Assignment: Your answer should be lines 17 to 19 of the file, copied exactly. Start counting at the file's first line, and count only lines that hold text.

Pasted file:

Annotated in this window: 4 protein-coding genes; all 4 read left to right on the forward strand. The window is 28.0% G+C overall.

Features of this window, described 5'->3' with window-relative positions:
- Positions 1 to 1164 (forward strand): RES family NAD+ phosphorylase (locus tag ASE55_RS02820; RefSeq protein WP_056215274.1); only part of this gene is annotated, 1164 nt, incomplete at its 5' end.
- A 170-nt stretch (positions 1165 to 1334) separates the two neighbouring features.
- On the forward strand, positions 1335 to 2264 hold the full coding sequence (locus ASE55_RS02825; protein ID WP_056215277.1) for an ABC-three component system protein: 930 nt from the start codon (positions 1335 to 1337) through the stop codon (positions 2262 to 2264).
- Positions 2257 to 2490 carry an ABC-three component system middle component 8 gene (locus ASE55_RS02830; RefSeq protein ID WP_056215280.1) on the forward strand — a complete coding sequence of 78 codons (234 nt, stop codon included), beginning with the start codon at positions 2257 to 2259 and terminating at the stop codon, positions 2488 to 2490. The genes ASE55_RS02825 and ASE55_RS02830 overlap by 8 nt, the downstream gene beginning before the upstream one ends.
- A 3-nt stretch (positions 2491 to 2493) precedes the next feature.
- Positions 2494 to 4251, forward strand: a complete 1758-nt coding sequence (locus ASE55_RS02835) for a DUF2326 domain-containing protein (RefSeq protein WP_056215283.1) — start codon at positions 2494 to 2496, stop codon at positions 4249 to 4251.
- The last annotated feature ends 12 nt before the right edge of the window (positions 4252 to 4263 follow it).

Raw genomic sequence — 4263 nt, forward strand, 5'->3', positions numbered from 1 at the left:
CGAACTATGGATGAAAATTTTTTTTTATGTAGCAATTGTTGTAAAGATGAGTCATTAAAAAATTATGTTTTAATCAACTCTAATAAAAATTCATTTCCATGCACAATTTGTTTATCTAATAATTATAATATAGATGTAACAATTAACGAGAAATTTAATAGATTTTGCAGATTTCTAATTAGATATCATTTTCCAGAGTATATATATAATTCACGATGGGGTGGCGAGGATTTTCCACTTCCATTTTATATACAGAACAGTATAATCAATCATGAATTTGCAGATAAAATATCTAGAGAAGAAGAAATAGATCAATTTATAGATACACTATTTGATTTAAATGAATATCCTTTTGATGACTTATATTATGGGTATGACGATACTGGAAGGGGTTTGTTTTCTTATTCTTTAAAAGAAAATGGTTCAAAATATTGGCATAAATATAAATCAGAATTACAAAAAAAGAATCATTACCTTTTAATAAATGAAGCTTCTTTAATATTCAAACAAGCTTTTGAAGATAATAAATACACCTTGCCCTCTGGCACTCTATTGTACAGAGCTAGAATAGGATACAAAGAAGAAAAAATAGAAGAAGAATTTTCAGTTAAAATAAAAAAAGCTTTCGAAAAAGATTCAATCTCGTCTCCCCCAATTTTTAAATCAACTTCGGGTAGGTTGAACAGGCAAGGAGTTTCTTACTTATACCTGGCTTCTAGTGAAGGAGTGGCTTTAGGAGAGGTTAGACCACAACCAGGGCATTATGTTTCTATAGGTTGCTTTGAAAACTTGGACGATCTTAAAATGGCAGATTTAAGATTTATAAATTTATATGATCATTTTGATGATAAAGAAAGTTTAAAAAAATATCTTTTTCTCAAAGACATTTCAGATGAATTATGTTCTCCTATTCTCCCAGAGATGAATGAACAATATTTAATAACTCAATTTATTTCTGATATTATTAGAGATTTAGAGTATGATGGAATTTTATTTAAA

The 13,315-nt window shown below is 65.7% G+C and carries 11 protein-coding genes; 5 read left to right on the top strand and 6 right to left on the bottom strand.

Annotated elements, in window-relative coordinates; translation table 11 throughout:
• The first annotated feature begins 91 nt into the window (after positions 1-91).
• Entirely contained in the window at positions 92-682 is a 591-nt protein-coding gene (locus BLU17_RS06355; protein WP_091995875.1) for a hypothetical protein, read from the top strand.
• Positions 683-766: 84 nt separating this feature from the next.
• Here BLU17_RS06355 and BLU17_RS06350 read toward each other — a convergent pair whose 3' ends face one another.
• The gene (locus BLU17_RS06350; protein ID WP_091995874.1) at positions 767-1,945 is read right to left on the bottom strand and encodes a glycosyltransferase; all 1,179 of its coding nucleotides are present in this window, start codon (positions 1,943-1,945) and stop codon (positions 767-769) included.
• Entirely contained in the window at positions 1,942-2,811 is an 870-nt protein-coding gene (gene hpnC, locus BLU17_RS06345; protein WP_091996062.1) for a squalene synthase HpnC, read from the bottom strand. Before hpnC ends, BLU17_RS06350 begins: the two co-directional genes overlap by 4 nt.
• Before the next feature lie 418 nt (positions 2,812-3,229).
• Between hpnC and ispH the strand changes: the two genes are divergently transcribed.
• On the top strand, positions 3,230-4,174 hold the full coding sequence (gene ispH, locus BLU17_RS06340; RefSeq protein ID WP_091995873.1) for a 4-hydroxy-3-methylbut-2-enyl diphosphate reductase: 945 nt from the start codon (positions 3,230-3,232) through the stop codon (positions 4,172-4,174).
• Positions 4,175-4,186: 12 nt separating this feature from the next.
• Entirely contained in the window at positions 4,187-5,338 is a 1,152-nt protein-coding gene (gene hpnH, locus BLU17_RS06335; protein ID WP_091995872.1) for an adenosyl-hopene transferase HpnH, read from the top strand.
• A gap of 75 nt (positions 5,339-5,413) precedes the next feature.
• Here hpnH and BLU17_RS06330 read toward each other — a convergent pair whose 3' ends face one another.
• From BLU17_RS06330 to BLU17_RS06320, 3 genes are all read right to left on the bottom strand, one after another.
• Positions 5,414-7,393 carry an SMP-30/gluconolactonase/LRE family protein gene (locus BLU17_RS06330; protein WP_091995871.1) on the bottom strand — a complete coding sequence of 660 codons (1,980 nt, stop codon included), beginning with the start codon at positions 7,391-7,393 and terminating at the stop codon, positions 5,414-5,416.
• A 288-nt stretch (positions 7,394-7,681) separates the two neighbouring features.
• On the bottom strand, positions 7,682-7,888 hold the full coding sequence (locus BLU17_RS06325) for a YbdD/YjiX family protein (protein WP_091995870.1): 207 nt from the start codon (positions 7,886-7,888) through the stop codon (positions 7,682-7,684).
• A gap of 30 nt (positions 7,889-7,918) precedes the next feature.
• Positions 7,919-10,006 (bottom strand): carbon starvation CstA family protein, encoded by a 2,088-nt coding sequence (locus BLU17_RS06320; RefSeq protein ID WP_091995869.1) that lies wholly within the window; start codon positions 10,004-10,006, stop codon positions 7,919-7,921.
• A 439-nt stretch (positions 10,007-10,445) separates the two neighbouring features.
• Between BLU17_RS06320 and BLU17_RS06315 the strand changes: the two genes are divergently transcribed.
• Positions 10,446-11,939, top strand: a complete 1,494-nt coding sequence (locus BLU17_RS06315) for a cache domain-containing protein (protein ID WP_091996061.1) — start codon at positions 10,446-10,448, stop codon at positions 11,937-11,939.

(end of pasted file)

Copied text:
• Here BLU17_RS06355 and BLU17_RS06350 read toward each other — a convergent pair whose 3' ends face one another.
• The gene (locus BLU17_RS06350; protein ID WP_091995874.1) at positions 767-1,945 is read right to left on the bottom strand and encodes a glycosyltransferase; all 1,179 of its coding nucleotides are present in this window, start codon (positions 1,943-1,945) and stop codon (positions 767-769) included.
• Entirely contained in the window at positions 1,942-2,811 is an 870-nt protein-coding gene (gene hpnC, locus BLU17_RS06345; protein WP_091996062.1) for a squalene synthase HpnC, read from the bottom strand. Before hpnC ends, BLU17_RS06350 begins: the two co-directional genes overlap by 4 nt.